Umberto Eco ended his essay with a warning to remain vigilant. Fascism will not come announcing itself.
We must keep alert, so that the sense of these words will not be forgotten again. Ur-Fascism is still around us, sometimes in plainclothes. It would be so much easier, for us, if there appeared on the world scene somebody saying, “I want to reopen Auschwitz, I want the Black Shirts to parade again in the Italian squares.” Life is not that simple. Ur-Fascism can come back under the most innocent of disguises. Our duty is to uncover it and to point our finger at any of its new instances—every day, in every part of the world. Franklin Roosevelt’s words of November 4, 1938, are worth recalling: “I venture the challenging statement that if American democracy ceases to move forward as a living force, seeking day and night by peaceful means to better the lot of our citizens, fascism will grow in strength in our land.” Freedom and liberation are an unending task.
Cooler heads say Trump and his administration may show fascist tendencies, but they are a far cry from a true fascist dictatorship. The goal of a true fascist is to destroy democracy and replace it. Trump, instead, seems to be an opportunistic pseudo-politician who is fumbling his way through government. He may share some traits with fascists, but he is no fascist.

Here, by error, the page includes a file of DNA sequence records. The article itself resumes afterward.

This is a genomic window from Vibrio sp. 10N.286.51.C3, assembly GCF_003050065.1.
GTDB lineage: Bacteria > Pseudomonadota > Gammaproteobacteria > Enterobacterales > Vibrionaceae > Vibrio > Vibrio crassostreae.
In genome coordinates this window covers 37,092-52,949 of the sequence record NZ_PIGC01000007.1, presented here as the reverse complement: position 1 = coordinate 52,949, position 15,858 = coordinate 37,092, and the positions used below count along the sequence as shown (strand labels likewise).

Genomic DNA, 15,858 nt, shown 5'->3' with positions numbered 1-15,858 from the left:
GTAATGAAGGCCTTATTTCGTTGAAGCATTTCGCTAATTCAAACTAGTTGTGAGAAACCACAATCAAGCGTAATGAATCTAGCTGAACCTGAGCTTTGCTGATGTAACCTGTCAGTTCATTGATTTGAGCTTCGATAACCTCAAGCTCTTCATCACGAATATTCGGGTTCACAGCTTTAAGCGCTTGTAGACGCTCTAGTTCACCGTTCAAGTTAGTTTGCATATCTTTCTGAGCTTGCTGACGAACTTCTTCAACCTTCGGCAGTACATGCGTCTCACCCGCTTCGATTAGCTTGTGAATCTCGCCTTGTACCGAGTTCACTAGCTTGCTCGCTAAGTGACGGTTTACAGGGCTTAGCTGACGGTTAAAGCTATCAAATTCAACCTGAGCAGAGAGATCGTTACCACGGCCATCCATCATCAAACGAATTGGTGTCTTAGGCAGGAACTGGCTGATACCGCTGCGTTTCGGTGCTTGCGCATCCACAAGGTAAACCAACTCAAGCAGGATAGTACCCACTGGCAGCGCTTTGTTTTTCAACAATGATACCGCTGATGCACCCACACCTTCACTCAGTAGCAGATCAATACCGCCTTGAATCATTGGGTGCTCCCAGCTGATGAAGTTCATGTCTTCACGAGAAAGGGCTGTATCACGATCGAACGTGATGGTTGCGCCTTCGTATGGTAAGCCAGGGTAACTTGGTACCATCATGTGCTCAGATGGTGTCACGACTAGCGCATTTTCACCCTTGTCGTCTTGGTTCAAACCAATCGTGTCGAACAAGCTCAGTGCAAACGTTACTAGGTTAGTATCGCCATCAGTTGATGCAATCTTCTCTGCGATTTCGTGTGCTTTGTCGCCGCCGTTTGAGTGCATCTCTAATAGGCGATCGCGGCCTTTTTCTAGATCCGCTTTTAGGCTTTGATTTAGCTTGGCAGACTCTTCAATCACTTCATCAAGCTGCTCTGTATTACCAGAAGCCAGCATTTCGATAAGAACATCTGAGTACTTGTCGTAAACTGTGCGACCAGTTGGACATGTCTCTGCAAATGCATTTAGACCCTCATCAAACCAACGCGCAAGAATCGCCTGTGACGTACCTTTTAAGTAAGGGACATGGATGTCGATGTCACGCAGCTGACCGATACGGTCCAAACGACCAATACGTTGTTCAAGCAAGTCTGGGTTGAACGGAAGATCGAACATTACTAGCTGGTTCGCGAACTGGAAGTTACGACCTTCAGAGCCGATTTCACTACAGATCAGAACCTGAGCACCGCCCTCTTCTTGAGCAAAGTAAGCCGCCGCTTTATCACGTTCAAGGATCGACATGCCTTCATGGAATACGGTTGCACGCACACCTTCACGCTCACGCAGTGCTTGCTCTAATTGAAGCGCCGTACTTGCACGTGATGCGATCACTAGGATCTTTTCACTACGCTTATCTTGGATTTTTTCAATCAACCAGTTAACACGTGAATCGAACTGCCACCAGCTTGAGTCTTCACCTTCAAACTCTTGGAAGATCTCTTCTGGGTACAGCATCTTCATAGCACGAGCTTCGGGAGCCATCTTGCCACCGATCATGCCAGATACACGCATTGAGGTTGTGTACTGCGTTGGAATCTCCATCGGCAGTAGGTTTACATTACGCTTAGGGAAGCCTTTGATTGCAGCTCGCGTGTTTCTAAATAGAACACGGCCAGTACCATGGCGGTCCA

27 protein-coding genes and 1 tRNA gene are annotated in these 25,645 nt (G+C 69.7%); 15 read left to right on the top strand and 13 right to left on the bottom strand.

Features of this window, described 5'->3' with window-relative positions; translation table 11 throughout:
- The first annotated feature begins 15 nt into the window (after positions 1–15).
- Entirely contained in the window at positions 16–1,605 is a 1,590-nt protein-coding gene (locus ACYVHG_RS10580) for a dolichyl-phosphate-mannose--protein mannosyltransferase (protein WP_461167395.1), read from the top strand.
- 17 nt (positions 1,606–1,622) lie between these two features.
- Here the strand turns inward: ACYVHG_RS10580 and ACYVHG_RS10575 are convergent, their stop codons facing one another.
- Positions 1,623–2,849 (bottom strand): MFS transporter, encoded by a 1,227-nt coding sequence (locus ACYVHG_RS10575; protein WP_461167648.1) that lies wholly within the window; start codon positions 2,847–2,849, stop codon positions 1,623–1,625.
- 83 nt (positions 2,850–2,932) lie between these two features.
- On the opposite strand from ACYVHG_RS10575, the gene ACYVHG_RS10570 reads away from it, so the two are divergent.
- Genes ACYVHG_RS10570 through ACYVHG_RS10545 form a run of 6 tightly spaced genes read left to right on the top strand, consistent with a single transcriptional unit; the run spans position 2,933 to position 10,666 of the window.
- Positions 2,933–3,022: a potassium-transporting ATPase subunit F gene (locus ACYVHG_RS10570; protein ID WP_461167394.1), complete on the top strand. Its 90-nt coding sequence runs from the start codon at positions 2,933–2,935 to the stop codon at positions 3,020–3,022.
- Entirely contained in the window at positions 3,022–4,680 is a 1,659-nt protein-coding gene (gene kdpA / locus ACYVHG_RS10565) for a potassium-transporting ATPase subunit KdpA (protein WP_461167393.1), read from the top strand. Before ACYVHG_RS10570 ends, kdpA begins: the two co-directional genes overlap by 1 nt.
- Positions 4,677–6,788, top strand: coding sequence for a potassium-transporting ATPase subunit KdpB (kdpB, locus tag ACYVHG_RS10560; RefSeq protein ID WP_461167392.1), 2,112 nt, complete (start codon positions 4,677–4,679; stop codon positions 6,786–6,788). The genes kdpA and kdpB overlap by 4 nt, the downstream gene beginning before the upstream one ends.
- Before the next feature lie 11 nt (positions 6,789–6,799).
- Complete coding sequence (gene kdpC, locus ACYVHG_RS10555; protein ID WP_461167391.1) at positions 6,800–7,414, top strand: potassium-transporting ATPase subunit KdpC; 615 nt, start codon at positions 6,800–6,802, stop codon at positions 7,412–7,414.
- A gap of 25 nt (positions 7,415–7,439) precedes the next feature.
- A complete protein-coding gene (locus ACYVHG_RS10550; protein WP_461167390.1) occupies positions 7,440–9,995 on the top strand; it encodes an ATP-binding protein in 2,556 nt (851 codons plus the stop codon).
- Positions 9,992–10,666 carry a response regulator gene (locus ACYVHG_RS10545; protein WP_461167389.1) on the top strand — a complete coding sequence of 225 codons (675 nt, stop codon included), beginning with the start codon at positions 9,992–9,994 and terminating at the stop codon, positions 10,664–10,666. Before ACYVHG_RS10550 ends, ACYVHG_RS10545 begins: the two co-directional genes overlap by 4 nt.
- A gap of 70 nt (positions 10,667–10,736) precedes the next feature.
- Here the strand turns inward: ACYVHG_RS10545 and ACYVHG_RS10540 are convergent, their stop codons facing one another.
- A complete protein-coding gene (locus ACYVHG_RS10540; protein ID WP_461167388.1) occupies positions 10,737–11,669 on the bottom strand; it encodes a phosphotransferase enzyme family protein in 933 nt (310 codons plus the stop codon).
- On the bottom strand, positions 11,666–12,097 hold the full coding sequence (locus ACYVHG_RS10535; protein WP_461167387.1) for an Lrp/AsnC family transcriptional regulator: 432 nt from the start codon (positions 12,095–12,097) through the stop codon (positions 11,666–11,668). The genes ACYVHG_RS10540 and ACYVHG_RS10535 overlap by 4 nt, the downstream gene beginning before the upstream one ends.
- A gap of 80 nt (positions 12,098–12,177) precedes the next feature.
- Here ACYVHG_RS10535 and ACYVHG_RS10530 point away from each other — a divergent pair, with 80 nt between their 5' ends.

Trump’s xenophobic rhetoric, his demagoguery, and his populist appeals to citizens’ economic anxieties certainly borrow from the fascist playbook. Italy’s fascists capitalized on similar themes in a different era of global uncertainty; in their case, it was the unemployment, veterans’ resentments, unions’ strikes, and political violence that beset the country following World War I. But Trump is, fundamentally, a blustering political opportunist courting votes in a democratic system; he has not called for the violent overthrow of the system itself. And whereas it can be impossible to discern any logic or strategy in Trump’s campaign, the fascists who marched on Rome in 1922 were relentlessly, violently focused on a clear goal: to kill democracy and install a dictatorship.